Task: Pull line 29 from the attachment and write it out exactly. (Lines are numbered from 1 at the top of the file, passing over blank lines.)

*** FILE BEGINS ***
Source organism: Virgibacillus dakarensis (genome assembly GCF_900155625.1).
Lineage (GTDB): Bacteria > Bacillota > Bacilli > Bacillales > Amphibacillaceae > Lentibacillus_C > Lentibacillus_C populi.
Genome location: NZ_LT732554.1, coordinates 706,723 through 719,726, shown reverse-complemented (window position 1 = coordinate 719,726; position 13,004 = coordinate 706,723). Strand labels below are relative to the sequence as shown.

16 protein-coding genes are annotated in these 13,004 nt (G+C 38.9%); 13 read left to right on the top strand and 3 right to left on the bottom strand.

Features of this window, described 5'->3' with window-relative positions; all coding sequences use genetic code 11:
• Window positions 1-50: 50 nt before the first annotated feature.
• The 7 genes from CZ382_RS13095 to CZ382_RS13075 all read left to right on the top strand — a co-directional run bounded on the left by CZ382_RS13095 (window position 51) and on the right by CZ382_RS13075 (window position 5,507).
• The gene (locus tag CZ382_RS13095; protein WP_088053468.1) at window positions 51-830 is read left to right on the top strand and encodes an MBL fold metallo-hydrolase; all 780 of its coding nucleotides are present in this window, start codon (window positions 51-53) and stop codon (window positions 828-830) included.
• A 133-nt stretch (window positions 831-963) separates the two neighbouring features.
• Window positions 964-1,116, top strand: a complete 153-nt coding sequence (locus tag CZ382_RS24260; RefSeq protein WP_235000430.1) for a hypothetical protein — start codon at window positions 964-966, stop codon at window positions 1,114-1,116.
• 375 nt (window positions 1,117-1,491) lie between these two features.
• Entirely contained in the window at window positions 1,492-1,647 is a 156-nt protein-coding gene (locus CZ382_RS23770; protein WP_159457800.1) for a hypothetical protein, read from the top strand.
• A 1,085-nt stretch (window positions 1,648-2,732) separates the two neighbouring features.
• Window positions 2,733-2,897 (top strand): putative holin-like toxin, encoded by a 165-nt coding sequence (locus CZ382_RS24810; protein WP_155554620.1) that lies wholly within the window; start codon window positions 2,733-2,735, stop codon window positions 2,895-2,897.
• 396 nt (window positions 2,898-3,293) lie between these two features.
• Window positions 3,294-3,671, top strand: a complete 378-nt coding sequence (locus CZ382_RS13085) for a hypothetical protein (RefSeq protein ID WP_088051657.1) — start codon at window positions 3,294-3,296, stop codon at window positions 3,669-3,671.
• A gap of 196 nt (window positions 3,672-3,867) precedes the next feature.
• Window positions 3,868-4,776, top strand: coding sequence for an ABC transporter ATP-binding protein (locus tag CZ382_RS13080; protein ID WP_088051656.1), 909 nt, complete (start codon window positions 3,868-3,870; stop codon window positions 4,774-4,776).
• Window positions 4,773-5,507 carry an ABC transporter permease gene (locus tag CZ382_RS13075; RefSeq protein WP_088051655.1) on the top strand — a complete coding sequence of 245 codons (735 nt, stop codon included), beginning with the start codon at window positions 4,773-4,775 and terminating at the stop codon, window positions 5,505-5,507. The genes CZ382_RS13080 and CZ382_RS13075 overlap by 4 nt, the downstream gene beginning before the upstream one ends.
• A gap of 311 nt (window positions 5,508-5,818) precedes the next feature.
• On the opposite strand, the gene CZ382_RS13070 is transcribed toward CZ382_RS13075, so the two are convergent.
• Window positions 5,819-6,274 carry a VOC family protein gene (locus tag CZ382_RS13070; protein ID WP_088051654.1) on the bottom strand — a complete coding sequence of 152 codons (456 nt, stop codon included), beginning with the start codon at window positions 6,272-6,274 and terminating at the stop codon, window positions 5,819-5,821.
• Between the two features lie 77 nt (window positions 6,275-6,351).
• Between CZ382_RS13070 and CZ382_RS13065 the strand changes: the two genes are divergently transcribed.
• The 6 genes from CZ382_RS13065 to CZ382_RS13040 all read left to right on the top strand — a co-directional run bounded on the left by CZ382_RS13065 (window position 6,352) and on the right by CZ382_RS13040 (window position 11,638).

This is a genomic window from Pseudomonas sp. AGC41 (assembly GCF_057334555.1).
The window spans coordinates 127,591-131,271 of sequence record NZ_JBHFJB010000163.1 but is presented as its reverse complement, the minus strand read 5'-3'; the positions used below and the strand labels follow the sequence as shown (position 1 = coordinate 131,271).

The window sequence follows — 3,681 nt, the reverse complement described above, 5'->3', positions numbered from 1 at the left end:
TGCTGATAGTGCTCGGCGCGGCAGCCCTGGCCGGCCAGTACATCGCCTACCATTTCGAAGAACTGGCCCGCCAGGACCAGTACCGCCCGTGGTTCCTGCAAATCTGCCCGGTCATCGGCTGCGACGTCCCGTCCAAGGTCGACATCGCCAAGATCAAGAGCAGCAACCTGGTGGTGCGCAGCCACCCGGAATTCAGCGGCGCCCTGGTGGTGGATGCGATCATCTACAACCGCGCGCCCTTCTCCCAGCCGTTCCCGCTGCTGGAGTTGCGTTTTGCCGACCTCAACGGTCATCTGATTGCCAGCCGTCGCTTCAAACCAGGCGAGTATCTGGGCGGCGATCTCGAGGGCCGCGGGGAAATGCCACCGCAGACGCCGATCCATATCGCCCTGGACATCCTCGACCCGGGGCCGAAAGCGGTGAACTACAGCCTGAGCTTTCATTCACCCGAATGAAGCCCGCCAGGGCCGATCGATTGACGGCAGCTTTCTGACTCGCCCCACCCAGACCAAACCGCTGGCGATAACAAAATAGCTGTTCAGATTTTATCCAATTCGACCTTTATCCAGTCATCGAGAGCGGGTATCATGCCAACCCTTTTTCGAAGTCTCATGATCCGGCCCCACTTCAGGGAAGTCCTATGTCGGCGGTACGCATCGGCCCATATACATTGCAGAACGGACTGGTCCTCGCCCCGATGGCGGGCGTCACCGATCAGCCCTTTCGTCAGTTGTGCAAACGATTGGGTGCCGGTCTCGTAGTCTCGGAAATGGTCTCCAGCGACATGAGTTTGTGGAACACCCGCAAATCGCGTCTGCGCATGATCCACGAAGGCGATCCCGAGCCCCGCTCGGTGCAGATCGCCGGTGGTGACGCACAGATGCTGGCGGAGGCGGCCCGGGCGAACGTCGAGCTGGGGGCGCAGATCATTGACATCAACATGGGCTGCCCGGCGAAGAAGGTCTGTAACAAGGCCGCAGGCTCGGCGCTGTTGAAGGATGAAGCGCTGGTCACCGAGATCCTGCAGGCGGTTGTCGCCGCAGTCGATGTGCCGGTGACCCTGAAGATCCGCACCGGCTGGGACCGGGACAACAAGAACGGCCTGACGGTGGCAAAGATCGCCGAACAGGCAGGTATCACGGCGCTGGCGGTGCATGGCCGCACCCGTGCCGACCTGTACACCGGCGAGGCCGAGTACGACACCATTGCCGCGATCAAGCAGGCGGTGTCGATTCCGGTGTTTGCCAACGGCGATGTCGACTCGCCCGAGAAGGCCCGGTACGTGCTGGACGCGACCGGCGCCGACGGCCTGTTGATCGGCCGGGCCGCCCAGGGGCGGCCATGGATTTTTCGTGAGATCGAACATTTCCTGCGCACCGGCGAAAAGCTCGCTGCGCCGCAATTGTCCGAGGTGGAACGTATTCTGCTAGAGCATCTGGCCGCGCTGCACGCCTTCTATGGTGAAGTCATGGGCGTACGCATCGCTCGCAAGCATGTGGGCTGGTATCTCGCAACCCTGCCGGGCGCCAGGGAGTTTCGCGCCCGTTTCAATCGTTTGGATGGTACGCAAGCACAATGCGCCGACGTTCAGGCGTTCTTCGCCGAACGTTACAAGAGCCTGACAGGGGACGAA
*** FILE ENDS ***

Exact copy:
TGCTGATAGTGCTCGGCGCGGCAGCCCTGGCCGGCCAGTACATCGCCTACCATTTCGAAGAACTGGCCCGCCAGGACCAGTACCGCCCGTGGTTCCTGCAAATCTGCCCGGTCATCGGCTGCGACGTCCCGTCCAAGGTCGACATCGCCAAGATCAAGAGCAGCAACCTGGTGGTGCGCAGCCACCCGGAATTCAGCGGCGCCCTGGTGGTGGATGCGATCATCTACAACCGCGCGCCCTTCTCCCAGCCGTTCCCGCTGCTGGAGTTGCGTTTTGCCGACCTCAACGGTCATCTGATTGCCAGCCGTCGCTTCAAACCAGGCGAGTATCTGGGCGGCGATCTCGAGGGCCGCGGGGAAATGCCACCGCAGACGCCGATCCATATCGCCCTGGACATCCTCGACCCGGGGCCGAAAGCGGTGAACTACAGCCTGAGCTTTCATTCACCCGAATGAAGCCCGCCAGGGCCGATCGATTGACGGCAGCTTTCTGACTCGCCCCACCCAGACCAAACCGCTGGCGATAACAAAATAGCTGTTCAGATTTTATCCAATTCGACCTTTATCCAGTCATCGAGAGCGGGTATCATGCCAACCCTTTTTCGAAGTCTCATGATCCGGCCCCACTTCAGGGAAGTCCTATGTCGGCGGTACGCATCGGCCCATATACATTGCAGAACGGACTGGTCCTCGCCCCGATGGCGGGCGTCACCGATCAGCCCTTTCGTCAGTTGTGCAAACGATTGGGTGCCGGTCTCGTAGTCTCGGAAATGGTCTCCAGCGACATGAGTTTGTGGAACACCCGCAAATCGCGTCTGCGCATGATCCACGAAGGCGATCCCGAGCCCCGCTCGGTGCAGATCGCCGGTGGTGACGCACAGATGCTGGCGGAGGCGGCCCGGGCGAACGTCGAGCTGGGGGCGCAGATCATTGACATCAACATGGGCTGCCCGGCGAAGAAGGTCTGTAACAAGGCCGCAGGCTCGGCGCTGTTGAAGGATGAAGCGCTGGTCACCGAGATCCTGCAGGCGGTTGTCGCCGCAGTCGATGTGCCGGTGACCCTGAAGATCCGCACCGGCTGGGACCGGGACAACAAGAACGGCCTGACGGTGGCAAAGATCGCCGAACAGGCAGGTATCACGGCGCTGGCGGTGCATGGCCGCACCCGTGCCGACCTGTACACCGGCGAGGCCGAGTACGACACCATTGCCGCGATCAAGCAGGCGGTGTCGATTCCGGTGTTTGCCAACGGCGATGTCGACTCGCCCGAGAAGGCCCGGTACGTGCTGGACGCGACCGGCGCCGACGGCCTGTTGATCGGCCGGGCCGCCCAGGGGCGGCCATGGATTTTTCGTGAGATCGAACATTTCCTGCGCACCGGCGAAAAGCTCGCTGCGCCGCAATTGTCCGAGGTGGAACGTATTCTGCTAGAGCATCTGGCCGCGCTGCACGCCTTCTATGGTGAAGTCATGGGCGTACGCATCGCTCGCAAGCATGTGGGCTGGTATCTCGCAACCCTGCCGGGCGCCAGGGAGTTTCGCGCCCGTTTCAATCGTTTGGATGGTACGCAAGCACAATGCGCCGACGTTCAGGCGTTCTTCGCCGAACGTTACAAGAGCCTGACAGGGGACGAA